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Etchings on Chinese stoneware may be world's oldest examples of writing

By Catholic Online (NEWS CONSORTIUM)
July 11th, 2013
Catholic Online (www.catholic.org)

Etchings found on stoneware excavated from eastern China may be the oldest examples found yet of human writing. The etchings are about 1,400 years older than the oldest known written Chinese language.

LOS ANGELES, CA (Catholic Online) - Chinese scholars remain undecided on whether the etchings are indeed actual writing, or a precursor to words that should be described as symbols. In either case, the etchings are thought to be significant on the origins of Chinese language and culture. Oracle bones, the oldest current known Chinese writing found on animal bones, date back to 3,600 years ago during the Shang dynasty.

A group of Chinese scholars on archaeology and ancient writing met recently in Zhejiang province to discuss the findings. All agreed that the incisions, which were found on more than 200 pieces dug out from the Neolithic-era Liangzhu relic site south of Shanghai - are not enough to indicate any developed writing system.

Lead archaeologist Xu Xinmin, however said they include evidence of words on two broken stone-ax pieces, in spite of the fact that the inscription haven't been reviewed by experts outside of the country.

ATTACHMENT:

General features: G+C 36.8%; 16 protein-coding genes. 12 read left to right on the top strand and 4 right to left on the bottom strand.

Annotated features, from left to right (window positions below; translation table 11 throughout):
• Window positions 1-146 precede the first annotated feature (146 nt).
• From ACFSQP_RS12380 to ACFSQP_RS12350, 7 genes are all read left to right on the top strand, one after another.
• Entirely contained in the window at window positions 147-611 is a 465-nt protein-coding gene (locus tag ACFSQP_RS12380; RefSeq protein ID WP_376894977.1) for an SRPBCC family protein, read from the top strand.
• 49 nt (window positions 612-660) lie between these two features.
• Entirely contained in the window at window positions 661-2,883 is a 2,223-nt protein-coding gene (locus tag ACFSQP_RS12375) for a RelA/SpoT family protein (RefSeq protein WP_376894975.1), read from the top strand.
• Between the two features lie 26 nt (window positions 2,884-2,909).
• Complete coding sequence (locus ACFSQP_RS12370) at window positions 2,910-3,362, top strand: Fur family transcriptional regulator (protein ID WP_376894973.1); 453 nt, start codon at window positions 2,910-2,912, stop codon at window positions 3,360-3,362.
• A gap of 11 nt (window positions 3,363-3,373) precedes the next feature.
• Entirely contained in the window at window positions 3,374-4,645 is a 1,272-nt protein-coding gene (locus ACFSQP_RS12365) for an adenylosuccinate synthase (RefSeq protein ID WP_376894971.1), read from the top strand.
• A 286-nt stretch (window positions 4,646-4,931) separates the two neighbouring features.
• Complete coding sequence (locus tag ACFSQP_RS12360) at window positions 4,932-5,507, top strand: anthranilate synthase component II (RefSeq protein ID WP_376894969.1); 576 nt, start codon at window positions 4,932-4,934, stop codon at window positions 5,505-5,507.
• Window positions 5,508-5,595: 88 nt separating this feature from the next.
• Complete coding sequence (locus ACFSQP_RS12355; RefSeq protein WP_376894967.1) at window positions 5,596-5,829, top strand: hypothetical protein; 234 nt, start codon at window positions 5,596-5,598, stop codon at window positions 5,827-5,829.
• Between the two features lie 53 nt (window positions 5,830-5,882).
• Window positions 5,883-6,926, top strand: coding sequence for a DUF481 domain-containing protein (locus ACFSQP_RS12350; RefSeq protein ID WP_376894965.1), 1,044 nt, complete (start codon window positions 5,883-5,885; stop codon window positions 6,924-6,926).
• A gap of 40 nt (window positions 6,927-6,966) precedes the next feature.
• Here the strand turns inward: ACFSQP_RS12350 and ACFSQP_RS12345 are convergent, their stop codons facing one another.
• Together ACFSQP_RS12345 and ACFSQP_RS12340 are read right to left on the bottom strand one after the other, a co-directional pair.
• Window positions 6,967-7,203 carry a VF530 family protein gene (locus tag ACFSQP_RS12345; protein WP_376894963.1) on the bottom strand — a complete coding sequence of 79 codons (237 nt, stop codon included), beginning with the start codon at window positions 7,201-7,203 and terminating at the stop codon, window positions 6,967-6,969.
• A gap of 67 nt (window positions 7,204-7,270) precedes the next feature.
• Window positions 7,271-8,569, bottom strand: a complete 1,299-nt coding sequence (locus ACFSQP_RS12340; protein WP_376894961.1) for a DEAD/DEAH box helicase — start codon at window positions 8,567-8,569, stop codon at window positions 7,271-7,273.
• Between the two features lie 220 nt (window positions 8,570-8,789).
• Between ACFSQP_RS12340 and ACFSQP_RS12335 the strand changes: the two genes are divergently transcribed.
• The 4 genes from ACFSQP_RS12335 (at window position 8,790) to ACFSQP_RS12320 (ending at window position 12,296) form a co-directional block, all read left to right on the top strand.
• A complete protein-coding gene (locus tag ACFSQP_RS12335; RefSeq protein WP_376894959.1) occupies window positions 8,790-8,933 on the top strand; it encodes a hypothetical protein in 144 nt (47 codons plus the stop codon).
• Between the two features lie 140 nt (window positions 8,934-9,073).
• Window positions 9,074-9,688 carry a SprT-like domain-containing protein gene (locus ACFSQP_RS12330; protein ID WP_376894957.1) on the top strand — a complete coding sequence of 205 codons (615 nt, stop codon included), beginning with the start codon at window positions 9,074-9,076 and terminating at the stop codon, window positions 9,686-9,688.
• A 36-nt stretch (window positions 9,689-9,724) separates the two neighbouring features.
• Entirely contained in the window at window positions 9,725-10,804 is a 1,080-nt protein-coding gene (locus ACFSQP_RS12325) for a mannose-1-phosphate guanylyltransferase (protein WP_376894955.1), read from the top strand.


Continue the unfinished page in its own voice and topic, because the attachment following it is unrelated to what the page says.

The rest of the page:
One of the pieces has six word-like shapes strung together to resemble a short sentence. Thousands of fragments of ceramic, stone, jade, wood, ivory and bone excavated from the Liangzhu relic site between 2003 and 2006, Xu said.

"They are different from the symbols we have seen in the past on artifacts," Xu said of the markings. "The shapes and the fact that they are in a sentence-like pattern indicate they are expressions of some meaning."

Six characters are arranged in a line. Three of them resemble the modern Chinese character for human beings and each shape has two to five strokes.

"If five to six of them are strung together like a sentence, they are no longer symbols but words," Cao Jinyan, a scholar on ancient writing at Hangzhou-based Zhejiang University says. He notes that the markings should be considered hieroglyphics.

"If you look at the composition, you will see they are more than symbols," Cao adds.

Archaeologist Liu Zhao from Shanghai-based Fudan University argues that there was not sufficient material for any conclusion.

"I don't think they should be considered writing by the strictest definition," Liu said. "We do not have enough material to pin down the stage of those markings in the history of ancient writings."

Chinese scholars have agreed to call them "primitive writing," a vague term that suggests the Liangzhu markings are somewhere between symbols and words.

Currently, the oldest writing in the world is believed to be from Mesopotamia, dating back more than 5,000 years.

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